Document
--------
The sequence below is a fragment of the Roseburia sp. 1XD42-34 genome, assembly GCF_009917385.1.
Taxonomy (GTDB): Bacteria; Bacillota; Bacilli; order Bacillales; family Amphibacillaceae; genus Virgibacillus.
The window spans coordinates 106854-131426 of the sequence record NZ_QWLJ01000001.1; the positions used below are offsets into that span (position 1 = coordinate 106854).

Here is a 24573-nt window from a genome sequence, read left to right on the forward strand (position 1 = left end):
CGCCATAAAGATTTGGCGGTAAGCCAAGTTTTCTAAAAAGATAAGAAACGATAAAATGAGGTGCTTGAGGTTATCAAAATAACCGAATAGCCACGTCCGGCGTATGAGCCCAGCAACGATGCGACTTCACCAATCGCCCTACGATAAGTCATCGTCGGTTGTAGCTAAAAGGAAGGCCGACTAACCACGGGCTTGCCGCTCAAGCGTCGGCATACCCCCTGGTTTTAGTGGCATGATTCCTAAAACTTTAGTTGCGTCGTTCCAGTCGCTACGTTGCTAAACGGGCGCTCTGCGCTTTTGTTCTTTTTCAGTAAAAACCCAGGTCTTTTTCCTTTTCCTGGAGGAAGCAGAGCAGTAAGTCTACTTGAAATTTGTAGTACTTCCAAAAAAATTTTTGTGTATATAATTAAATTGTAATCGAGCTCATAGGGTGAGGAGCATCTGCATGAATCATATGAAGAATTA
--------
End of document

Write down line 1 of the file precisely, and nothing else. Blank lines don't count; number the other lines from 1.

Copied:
The sequence below is a fragment of the Roseburia sp. 1XD42-34 genome, assembly GCF_009917385.1.